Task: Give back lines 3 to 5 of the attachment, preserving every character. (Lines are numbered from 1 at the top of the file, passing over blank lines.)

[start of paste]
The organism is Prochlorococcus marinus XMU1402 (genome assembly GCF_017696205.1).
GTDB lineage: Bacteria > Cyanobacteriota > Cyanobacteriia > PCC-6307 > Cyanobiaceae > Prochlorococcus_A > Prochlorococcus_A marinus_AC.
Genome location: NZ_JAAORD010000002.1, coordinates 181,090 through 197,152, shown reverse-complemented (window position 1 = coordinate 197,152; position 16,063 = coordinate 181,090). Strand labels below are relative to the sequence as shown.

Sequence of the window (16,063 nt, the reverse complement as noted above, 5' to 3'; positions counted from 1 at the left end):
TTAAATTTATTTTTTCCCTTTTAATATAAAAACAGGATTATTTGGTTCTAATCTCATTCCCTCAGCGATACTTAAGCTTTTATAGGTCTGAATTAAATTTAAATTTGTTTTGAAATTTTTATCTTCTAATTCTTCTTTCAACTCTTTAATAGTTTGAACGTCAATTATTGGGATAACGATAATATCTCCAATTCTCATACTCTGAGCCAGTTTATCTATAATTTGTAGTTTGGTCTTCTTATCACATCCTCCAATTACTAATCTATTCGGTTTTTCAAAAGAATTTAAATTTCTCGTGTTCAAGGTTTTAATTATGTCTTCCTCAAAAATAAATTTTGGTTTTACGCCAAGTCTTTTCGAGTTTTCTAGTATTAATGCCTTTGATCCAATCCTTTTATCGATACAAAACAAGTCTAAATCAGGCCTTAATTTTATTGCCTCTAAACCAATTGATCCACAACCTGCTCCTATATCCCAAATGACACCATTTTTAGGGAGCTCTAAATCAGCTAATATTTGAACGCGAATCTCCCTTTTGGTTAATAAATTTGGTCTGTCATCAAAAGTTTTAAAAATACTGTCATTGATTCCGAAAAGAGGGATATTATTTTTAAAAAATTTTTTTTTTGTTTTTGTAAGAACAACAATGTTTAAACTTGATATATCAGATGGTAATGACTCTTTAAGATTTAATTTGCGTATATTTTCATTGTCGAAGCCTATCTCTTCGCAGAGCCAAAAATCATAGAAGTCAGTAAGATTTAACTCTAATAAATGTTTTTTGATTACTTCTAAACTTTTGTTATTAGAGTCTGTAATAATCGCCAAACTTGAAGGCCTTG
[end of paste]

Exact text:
Genome location: NZ_JAAORD010000002.1, coordinates 181,090 through 197,152, shown reverse-complemented (window position 1 = coordinate 197,152; position 16,063 = coordinate 181,090). Strand labels below are relative to the sequence as shown.

Sequence of the window (16,063 nt, the reverse complement as noted above, 5' to 3'; positions counted from 1 at the left end):
TTAAATTTATTTTTTCCCTTTTAATATAAAAACAGGATTATTTGGTTCTAATCTCATTCCCTCAGCGATACTTAAGCTTTTATAGGTCTGAATTAAATTTAAATTTGTTTTGAAATTTTTATCTTCTAATTCTTCTTTCAACTCTTTAATAGTTTGAACGTCAATTATTGGGATAACGATAATATCTCCAATTCTCATACTCTGAGCCAGTTTATCTATAATTTGTAGTTTGGTCTTCTTATCACATCCTCCAATTACTAATCTATTCGGTTTTTCAAAAGAATTTAAATTTCTCGTGTTCAAGGTTTTAATTATGTCTTCCTCAAAAATAAATTTTGGTTTTACGCCAAGTCTTTTCGAGTTTTCTAGTATTAATGCCTTTGATCCAATCCTTTTATCGATACAAAACAAGTCTAAATCAGGCCTTAATTTTATTGCCTCTAAACCAATTGATCCACAACCTGCTCCTATATCCCAAATGACACCATTTTTAGGGAGCTCTAAATCAGCTAATATTTGAACGCGAATCTCCCTTTTGGTTAATAAATTTGGTCTGTCATCAAAAGTTTTAAAAATACTGTCATTGATTCCGAAAAGAGGGATATTATTTTTAAAAAATTTTTTTTTTGTTTTTGTAAGAACAACAATGTTTAAACTTGATATATCAGATGGTAATGACTCTTTAAGATTTAATTTGCGTATATTTTCATTGTCGAAGCCTATCTCTTCGCAGAGCCAAAAATCATAGAAGTCAGTAAGATTTAACTCTAATAAATGTTTTTTGATTACTTCTAAACTTTTGTTATTAGAGTCTGTAATAATCGCCAAACTTGAAGGCCTTG